“I feel like we have to give teens more credit for being thoughtful human beings,” Ivy Chen, a sexuality-health educator in the San Francisco Bay Area, told me. She teaches thousands of kids and teens across nearly 50 schools each year, and says that her students are “really receptive” to and “up to the task” of conversations about sexual consent.

I talked with several teenagers from around this country this week about the accusations made against Kavanaugh, and their stances on sexual consent were very well thought-out. For example, Julianna, from outside of Pittsburgh, lamented that consent only comes up in conversation when it has been violated. “There’s this unspoken, quiet knowledge between us all that consent is required and healthy and good and everything, but no one will go out of their way to discuss it unless something bad happens,” she wrote to me in an email, adding, “I personally hate that because it feels like we can and should only talk about it when a situation is deemed Bad Enough. Like consent only ‘matters’ if the situation was terrible.”

I also heard from Evan, an 18-year-old Texan who, during some sexual encounters, has “found it useful for us to briefly roleplay a situation in which I make demands and they reject me.” His reasoning: “I want to establish that they have a say in this, that I’ll listen to them, that they can tell me what to do and what not to do.” And one self-described “18-year-old girl woman person thing from a super traditional Persian-Jewish immigrant community” told me in an email that “I have never slept with (or even kissed!) a guy, but when I do, there won’t be any gray area about it— everybody in the tri-state area will know whether or not I have consented.”

Many of the teens I talked with said that the allegations against Kavanaugh, if true, should disqualify him, especially given that he has not apologized for his alleged actions but rather denied them. “It’s the people who haven’t changed that you have to worry about,” says Ally, a 16-year-old Iowan who said that she has “views from both sides” politically. Similarly, Julianna wrote in an email, “I believe that someone should be held responsible for something (rape/assault) that they did, even if they were my age when they did it and it’s been decades since.”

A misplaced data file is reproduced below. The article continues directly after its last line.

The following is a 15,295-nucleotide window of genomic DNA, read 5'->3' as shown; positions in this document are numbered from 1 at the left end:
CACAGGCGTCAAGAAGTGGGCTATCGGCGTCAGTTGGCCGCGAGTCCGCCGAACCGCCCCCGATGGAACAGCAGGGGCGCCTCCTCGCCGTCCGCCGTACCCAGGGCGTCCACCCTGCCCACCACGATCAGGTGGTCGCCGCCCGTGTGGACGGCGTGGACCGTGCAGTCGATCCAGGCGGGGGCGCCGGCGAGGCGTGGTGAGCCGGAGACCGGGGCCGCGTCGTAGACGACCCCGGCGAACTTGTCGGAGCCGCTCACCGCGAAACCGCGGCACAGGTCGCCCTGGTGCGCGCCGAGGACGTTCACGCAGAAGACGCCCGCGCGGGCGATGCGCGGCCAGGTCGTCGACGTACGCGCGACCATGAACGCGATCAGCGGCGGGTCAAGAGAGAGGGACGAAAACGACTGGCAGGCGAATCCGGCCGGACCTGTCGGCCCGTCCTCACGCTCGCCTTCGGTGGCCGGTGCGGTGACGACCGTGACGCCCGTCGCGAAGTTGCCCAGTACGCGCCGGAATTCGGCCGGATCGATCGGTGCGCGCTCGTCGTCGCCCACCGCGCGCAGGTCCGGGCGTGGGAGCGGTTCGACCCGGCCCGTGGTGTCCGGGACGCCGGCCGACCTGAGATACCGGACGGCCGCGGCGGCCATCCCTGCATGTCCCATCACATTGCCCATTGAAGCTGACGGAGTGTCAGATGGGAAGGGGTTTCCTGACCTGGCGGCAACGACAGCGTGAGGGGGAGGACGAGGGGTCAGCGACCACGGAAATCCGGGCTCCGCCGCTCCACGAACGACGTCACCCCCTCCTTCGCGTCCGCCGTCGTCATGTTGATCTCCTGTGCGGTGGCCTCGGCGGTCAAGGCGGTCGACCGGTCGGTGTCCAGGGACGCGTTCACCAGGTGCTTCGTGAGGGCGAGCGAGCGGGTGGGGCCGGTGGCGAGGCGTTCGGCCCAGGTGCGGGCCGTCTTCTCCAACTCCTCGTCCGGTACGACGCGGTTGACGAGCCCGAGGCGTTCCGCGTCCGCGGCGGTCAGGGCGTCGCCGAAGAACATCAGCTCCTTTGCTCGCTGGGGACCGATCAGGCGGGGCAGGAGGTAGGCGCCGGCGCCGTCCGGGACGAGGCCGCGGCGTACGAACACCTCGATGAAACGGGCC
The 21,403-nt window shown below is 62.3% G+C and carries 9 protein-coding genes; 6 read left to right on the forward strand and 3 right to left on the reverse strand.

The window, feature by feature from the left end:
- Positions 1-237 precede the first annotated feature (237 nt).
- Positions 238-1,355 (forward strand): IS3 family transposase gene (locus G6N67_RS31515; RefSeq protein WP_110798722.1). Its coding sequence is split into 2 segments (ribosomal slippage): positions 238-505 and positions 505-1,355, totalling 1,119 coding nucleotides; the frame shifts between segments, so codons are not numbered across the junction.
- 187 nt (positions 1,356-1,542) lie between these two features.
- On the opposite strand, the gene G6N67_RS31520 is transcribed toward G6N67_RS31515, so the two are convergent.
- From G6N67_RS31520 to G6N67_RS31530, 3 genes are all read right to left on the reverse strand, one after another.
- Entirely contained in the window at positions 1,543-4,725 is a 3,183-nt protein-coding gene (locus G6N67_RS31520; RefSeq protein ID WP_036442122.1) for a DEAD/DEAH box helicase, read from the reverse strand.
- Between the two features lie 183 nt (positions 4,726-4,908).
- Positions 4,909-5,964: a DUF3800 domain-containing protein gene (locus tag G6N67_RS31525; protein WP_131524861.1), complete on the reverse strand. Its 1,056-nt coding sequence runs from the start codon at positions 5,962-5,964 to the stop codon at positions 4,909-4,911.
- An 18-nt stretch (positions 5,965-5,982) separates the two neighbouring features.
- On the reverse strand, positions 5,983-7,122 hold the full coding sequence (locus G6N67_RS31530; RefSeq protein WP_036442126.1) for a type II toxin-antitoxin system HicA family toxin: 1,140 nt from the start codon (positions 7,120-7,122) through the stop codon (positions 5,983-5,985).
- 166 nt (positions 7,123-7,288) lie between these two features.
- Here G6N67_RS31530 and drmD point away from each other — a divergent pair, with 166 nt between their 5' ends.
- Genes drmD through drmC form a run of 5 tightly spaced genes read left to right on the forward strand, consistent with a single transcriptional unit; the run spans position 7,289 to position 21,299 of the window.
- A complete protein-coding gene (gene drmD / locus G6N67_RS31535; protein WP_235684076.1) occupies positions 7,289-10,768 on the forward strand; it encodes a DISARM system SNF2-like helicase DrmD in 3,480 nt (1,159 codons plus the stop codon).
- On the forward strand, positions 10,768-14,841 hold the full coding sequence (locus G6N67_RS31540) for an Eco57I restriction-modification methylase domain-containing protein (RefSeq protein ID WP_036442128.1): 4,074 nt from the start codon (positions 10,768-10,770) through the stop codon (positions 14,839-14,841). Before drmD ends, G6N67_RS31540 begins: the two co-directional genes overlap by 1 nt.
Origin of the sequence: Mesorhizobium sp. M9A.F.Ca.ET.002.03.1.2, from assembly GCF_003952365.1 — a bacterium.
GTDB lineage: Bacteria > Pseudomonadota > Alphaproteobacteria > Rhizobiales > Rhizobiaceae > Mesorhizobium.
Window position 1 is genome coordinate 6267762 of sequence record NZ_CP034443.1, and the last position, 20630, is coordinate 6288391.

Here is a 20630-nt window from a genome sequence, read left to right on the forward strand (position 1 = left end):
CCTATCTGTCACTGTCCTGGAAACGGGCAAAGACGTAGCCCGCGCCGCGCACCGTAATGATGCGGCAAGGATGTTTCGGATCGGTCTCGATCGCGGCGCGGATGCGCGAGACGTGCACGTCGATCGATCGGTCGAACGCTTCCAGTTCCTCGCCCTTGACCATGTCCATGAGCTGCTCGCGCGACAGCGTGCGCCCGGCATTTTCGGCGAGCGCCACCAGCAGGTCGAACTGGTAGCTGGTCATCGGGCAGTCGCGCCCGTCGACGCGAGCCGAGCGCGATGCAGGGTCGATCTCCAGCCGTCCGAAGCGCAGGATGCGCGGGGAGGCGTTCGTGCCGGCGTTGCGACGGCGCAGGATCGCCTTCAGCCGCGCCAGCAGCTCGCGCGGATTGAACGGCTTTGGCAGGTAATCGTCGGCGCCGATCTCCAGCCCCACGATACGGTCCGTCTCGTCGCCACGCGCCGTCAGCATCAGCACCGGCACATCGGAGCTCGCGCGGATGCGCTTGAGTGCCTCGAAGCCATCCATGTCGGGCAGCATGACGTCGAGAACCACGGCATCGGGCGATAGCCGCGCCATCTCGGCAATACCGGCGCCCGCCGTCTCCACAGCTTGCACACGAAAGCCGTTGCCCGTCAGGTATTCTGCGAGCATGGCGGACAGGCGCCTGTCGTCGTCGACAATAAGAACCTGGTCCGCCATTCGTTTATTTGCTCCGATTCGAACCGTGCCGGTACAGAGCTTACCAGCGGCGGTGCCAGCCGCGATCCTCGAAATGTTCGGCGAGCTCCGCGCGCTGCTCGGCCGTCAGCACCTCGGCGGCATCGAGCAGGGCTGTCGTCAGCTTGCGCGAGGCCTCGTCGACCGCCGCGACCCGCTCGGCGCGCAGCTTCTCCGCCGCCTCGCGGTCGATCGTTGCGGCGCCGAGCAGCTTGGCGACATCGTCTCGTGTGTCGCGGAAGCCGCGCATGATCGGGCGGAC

“I have less experience living through life and knowing what’s right and what’s wrong,” said John, a 17-year-old from Seattle who identifies as a “very mild conservative, somewhere in the middle.” “But I think that most people around me have a pretty educated view on what’s right and what’s not in those regards.”

Laurence Steinberg, a psychologist at Temple University and the author of Age of Opportunity: Lessons From the New Science of Adolescence, notes that most teens are of course mature enough to know right from wrong. But, he says, their brains really are different from adults’ brains. “Adolescents tend to place more emphasis on the potential rewards of a risky decision,” he says. “And adolescents are more shortsighted.” This is why, he said, the Supreme Court banned death sentences for offenses committed by those under 18, and put other limits on sentencing for them as well.

But that’s not the same as arguing, as so many commentators have, that teens are less aware of the consequences of their actions. Steinberg says the reason the Supreme Court treated minors as it did isn’t “because they don’t know better—that doesn’t even figure into the discussion—it’s because they have difficulty behaving in ways that are consistent with what they know,” Steinberg says.

That said, what they know depends in part on their environment. “Depending on where they go to school and where they live, especially state by state, the type of sex ed and therefore their attitudes about this can really differ,” Ivy Chen told me. As of 2016, California, where she teaches, requires middle and high schools to provide “comprehensive” sex-ed classes, which cover puberty, reproduction, and sexual health, as well as relationships, gender identity, sexual orientation, and (often but not always) consent. Chen says she brings up the latter concept generally as early on as fourth grade, telling kids, “Some people like hugs and some people don’t like hugs.”

The teens I spoke with provided a snapshot of how uneven sex ed is throughout the U.S. Maurielle, from Houston, said . . .

Continue reading.

Written by LeisureGuy

21 September 2018 at 5:16 pm